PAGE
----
It has been clear for days: people in Hesse have also been infected with the changed corona virus, most recently in a Limburg retirement home. But certainty often takes weeks.
Those responsible at the St. Georg retirement home in Limburg were already puzzled in mid-December. An unusually high number of people became infected with the coronavirus during this time, including a person who had actually already survived the disease. It was suspected that a mutated variant of the virus was rampant in the facility.
So some samples were sent to the laboratory of the university clinic in Frankfurt, as the old people’s home announced on HR request. There the suspicion was confirmed in three samples. The question of whether it is the mutation initially identified in Great Britain or possibly the one from South Africa will probably not be answered until the end of January. To do this, the samples have to be examined in another laboratory in the Berlin Charité. It was a “complex sequencing”, it was said to justify. And that can be better carried out in the capital despite the actual conditions in Frankfurt.
New regulation for more examinations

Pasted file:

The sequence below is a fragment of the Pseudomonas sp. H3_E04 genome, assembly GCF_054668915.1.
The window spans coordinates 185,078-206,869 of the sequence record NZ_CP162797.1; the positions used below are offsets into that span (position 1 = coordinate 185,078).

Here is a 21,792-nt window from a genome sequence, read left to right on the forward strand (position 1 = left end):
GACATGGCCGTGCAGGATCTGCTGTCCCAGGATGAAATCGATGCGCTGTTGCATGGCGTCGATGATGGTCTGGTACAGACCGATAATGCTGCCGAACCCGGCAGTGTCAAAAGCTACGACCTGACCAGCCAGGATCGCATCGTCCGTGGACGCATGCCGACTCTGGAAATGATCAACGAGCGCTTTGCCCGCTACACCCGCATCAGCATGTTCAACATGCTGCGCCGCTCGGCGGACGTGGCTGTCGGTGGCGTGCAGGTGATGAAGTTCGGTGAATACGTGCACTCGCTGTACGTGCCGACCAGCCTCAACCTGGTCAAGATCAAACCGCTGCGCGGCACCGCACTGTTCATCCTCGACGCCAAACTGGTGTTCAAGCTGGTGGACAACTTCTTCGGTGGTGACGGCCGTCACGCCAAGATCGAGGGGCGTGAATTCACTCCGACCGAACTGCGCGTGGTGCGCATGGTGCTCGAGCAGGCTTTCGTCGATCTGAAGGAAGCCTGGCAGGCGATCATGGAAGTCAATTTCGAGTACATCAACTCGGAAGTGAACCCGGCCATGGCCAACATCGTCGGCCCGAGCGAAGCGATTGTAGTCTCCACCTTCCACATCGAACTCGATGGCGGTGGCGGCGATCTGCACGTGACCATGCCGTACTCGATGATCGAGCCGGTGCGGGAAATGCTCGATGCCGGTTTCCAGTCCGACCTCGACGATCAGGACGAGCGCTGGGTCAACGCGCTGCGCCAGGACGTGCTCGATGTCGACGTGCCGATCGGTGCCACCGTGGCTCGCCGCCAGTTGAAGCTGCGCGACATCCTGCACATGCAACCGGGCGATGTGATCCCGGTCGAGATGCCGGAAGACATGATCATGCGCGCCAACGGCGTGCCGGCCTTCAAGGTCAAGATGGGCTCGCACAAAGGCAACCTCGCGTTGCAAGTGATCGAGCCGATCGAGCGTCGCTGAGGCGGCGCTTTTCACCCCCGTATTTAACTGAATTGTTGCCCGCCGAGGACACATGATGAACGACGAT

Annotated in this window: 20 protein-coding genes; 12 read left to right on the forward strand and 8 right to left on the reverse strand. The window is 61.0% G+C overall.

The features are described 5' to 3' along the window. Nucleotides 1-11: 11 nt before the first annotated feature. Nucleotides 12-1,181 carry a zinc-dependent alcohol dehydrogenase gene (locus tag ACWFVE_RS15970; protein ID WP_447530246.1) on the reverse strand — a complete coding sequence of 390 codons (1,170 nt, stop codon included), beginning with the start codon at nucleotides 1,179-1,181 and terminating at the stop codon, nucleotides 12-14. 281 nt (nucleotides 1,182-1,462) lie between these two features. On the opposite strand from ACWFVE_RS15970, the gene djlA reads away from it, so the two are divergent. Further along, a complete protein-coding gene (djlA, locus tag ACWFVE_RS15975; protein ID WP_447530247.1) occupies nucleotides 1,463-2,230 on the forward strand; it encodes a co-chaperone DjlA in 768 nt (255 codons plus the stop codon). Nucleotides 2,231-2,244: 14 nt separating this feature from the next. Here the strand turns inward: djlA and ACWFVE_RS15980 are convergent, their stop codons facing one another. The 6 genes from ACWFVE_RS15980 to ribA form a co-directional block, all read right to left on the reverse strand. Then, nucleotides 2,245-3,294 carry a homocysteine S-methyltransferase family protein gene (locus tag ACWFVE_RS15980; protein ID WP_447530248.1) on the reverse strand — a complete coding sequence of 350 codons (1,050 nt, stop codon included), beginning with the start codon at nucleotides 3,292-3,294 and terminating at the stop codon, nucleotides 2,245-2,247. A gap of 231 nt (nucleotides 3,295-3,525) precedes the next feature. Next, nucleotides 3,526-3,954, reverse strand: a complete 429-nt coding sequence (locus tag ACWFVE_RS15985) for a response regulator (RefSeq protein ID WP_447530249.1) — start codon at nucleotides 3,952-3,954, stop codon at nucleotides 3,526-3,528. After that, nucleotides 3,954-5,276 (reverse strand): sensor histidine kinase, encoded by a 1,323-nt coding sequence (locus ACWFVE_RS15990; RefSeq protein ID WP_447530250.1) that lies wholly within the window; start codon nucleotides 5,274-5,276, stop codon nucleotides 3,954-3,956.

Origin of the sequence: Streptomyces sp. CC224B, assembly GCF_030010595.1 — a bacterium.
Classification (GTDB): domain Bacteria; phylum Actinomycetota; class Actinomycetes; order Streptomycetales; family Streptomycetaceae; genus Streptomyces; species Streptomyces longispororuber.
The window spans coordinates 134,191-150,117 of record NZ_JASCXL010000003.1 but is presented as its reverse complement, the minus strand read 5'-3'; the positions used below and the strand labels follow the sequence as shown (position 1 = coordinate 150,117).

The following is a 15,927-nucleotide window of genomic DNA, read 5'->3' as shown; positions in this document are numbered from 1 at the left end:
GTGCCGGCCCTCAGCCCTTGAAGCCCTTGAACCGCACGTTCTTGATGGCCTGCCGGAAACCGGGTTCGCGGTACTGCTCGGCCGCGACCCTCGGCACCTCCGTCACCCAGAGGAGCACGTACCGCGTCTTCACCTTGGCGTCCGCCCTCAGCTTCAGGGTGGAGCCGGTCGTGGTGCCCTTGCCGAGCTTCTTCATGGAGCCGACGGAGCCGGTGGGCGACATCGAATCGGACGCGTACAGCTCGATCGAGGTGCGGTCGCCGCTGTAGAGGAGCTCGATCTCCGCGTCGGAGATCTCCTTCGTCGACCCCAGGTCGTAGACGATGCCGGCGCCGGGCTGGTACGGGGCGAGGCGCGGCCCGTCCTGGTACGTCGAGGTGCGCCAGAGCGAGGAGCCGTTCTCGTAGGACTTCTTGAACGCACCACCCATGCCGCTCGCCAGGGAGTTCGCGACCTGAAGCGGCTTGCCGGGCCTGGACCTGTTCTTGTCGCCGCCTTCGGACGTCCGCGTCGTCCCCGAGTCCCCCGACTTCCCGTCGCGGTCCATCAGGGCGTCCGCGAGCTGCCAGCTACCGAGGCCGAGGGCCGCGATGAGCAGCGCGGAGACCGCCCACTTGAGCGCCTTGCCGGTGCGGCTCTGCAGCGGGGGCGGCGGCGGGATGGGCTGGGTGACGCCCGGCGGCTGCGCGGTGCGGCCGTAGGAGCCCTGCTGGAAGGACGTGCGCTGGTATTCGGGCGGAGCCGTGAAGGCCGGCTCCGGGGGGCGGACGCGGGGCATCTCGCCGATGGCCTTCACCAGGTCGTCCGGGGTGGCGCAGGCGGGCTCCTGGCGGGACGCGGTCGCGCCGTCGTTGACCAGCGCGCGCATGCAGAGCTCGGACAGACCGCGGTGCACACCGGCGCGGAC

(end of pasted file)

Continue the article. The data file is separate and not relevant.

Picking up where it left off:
An organizational effort that costs time. That should look for a new nationwide Ordinance from this week now change. It says more labs should check virus samples for mutations. The Frankfurt virologist Martin Stürmer criticizes: The government recognized too late how important it is to examine the mutations more frequently and more precisely.
This so-called sequence analysis is very important in order to get an overview of the different virus forms: “The virus continues to mutate and we have to ensure that virus forms do not develop and spread that become immune to the vaccinations,” the expert tells the hr .
However, he believes that this analysis sometimes takes several weeks, as in the Limburg case: “This is because the sequence analysis is much more time-consuming than the usual Corona PCR tests. It is quicker to perform than within a week hardly possible on average. “
Frankfurt virologist warns of further mutations
The Hessian Ministry of Social Affairs hopes that the new test regulation will soon enable more and faster tests. That would be important in order to be able to react better to new mutations. Even if the corona variants discovered so far, according to everything that is known so far, are not more deadly: There is much to suggest that they are more contagious and spread faster.
The Frankfurt virologist Stürmer explains it like this: “If the virus wants to get into the cells of our body, it needs some kind of key to get in. With the original Corona variant, which jumped from animals to humans, the key creaks a little in the lock and doesn’t always fit. When mutated, the key adapts better to the lock, so the virus can get into the cells better and we can become infected more quickly.
What this can look like in reality has been shown in the affected Limburg retirement home. Residents have been in quarantine there since the intense outbreak. Hopefully, you will not have to wait long for the virus mutation to be determined.
Broadcast: hr-fernsehen, hessenschau, January 18, 2021, 7.30 p.m.